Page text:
Episode 195 – Olm: Long and Long-Lasting

“…and today we’re talking about a lost boy that lives in caves and doesn’t want to grow up. But more on that later.”

Living in the pitch blackness of the caves of southern Europe is a tiny eyeless Chinese dragon that can regrow its arms and sense prey using electricity. Intrigued? Well that’s not even the half of it. The olm is the world’s longest-living salamander and has taken Gloria Gaynor’s call to survive as it grows strong and learns how to get along – without food and light and stuff. But sometimes the neutral gin is the way to live a long life here in Life, Death, and Taxonomy.

Description of the Olm

  • The olm is a writhing, slimy, salamander with a long slender body and tiny little arms and legs. 
  • They are mostly torso, and their tail is relatively short with a thin fin on it for swimming.
  • Their heads are alligator-shaped, like a rounded triangle.
  • Olms are called čovječja ribica (Human fish) because they have a pale human skin tone color.
  • Strangely, it’s weird little limbs only have three toes on the forelegs and two on the back legs.
  • They also have frilly external gills like the axolotl.

Nitty Gritty Nomenclature

Which of these is the translation for the olm’s binomial name Proteus anguinus?

  1. Serpentine water god
  2. Ancient blood
  3. Strong cycles
  4. Primordial Worm

Measure Up

Welcome to the beloved Measure Up segment. The official listener’s favorite part of the show! The part of the show when we present the animal’s size and dimension in relatable terms through a quiz that’s fun for the whole family. It’s also the part of the show that’s introduced by you when you send in audio of yourself saying, singing, or chittering the words Measure Up into ldtaxonomy at gmail dot com. We don’t have a new Measure Up intro!

  1. Cape Buffalo
  2. Alpaca
  3. Hippopotamus
  4. Elephant seal


  • 20–30 cm (8–12 in) long
  • How many go into Maja Jezercë in the Albanian Alps? 
  • Hint: The mountain is among the Prokletije or Accursed Mountains. The mountains are tall with steep sides. Their insurmountability and the wild, untamed nature of the terrain likely earned it the name “Accursed.”
  • 8,980 Olms. Maja Jezercë is 8,839 feet (2,694 m) tall.


  • 0.6 oz (17 grams)
  • How many olms go into the largest slanina ever
  • Hint: A slanina (also called pancetta and salo) is a slab of pork. It’s a cured slab of fatback. It was prepared by four buds from Slavonia, Croatia and it came from a pig that was worth more than 10,000 kuna.
  • 11,411 olms. The slanina weighed 194 kg (427 lbs).

Fast Facts about the Olm

  • Olms are adapted to life in total darkness. 
  • They live in caves, and swim around in dank cave water.
  • Because of this, they have undeveloped eyes and are completely blind. Instead, they use their excellent smell and hearing to get around. 
  • Their eyes are sensitive to light and if they detect it, they’ll swim away. Since they have no pigmentation in their skin, they could get a pretty bad sunburn.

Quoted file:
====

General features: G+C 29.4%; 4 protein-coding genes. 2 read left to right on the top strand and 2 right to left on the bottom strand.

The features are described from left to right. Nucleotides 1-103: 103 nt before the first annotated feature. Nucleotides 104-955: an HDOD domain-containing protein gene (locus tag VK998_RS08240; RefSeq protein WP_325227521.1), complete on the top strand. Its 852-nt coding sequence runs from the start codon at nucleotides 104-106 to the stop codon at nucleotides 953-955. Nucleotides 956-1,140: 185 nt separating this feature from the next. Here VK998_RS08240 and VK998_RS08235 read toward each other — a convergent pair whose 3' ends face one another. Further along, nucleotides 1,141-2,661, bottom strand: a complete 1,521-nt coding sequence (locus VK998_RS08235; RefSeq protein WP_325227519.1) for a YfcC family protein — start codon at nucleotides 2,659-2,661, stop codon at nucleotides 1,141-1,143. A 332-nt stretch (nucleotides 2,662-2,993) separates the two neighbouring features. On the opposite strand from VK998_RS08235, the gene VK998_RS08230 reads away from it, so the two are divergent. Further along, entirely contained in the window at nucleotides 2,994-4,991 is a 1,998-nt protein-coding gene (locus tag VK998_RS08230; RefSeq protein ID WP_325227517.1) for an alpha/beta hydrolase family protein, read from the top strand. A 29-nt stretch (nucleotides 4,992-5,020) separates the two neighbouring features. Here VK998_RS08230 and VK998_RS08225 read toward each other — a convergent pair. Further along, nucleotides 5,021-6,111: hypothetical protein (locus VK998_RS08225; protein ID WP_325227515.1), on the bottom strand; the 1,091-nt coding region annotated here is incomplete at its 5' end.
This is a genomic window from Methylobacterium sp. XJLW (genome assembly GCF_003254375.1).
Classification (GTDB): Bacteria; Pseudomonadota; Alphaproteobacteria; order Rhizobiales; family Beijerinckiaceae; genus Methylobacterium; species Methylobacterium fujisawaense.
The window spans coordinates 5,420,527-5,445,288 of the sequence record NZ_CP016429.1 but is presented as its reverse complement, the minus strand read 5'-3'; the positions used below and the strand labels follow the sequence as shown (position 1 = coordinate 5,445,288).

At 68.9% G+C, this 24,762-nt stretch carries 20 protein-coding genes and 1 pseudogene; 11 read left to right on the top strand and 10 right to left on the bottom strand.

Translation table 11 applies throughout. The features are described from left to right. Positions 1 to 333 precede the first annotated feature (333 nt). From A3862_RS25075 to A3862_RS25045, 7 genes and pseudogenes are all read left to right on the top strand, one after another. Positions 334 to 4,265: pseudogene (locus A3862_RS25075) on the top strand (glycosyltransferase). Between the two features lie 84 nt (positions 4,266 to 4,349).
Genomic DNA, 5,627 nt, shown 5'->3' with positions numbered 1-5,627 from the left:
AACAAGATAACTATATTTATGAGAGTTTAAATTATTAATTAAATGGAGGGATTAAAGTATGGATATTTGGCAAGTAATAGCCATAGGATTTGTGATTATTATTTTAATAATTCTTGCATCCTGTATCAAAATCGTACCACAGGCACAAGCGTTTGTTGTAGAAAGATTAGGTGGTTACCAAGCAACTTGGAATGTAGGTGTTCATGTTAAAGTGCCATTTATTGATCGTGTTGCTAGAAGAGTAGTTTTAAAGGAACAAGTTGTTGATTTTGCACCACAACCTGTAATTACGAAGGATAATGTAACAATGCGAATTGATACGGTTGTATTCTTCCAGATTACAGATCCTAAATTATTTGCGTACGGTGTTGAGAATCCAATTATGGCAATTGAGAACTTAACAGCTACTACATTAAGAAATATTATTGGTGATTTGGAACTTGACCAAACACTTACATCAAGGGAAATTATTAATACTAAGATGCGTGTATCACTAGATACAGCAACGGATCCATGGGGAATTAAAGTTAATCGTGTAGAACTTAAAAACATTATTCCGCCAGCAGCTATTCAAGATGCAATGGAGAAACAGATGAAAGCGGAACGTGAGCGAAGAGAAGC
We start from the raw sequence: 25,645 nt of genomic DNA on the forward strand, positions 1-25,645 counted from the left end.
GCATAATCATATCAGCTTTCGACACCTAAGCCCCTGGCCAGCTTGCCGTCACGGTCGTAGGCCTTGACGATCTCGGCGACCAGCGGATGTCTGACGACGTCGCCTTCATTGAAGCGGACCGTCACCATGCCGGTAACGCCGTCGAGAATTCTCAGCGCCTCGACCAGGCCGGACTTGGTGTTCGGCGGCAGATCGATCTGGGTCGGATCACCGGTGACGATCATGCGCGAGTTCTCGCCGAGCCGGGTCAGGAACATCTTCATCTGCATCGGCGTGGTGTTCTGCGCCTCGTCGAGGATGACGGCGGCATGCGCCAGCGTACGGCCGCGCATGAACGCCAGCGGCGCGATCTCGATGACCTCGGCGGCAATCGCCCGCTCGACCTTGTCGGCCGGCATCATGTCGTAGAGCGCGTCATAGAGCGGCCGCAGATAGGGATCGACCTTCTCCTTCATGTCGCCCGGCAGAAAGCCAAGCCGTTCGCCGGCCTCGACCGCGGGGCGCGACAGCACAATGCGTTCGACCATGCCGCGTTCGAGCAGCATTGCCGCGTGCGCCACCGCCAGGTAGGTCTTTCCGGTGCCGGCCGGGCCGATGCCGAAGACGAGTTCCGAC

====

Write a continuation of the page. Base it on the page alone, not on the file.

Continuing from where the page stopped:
• Olms are able to sense organic chemicals in the water, even in low concentrations. Chemoreceptors allow them to detect prey, including snails, insects, and crustaceans. 
  • They also have electroreception organs that allow them to detect electrical fields. Some researchers believe that they may be able to use the earth’s magnetic field to orient themselves.
  • Olms are gregarious and like to have parties in stone cracks in caves, like in the Matrix. 

Major Fact: I Will Survive

  • Spending your whole life in a cold cave with no light whatsoever can have some interesting effects on vertebrates – as shown by, you know, the olm’s complete lack of functional eyes.
  • But where we’re going, we don’t need eyes
  • It takes about 5 months for the olm to hatch and then another 14 years to reach sexual maturity.
  • After that, it can live for up to 100 years –  one of the longest lifespans for vertebrates
  • But how can it live so long?
  • Complicating things is the fact that the water it lives in hovers at just 50 degrees Fahrenheit (or 10 celsius). While this doesn’t sound very cold, it definitely does if you’re a cold-blooded amphibian.
  • Plus, food can be extremely difficult to come by in the depths of a cave. So this little salamander spends all its time in a cold, foodless, lightless cave – sounds like a great way to spend your life when you’ve only got 100 years to live.
  • Well, the olmighty olm is uniquely adapted to live in this harsh environment.
    • The cold actually goes a long way toward its longevity. It drastically slows the olm’s metabolic rate, which reduces the strain on the heart, the need for food, and the number of free radicals that damage both DNA and tissues.
      • Free radicals are atoms or molecules that are unstable and will interact with DNA strands and tissue cells. They’re a natural byproduct of cells producing energy in the body, so they’re unavoidable. But they contribute to aging and muscle deterioration.
    • So with this slower metabolism, they can literally chill out for long periods of time. One olm was recorded to have sat in one place for almost 7 years!
  • In fact, they can go for up to 10 years without any food thanks to a unique way of storing nutrients and energy in the liver. Like a tardigrade.
    • Plus, like the axolotl, they have wolverine-esque regeneration powers and can regrow limbs. So they can even absorb their own tissue for nutrients and regrow it once they finally get their meal.

Ending: So engage your electroreceptors, make the most of every meal, and always be sure to store both lipids AND glycogen in your liver like the olm here in Life, Death, and Taxonomy.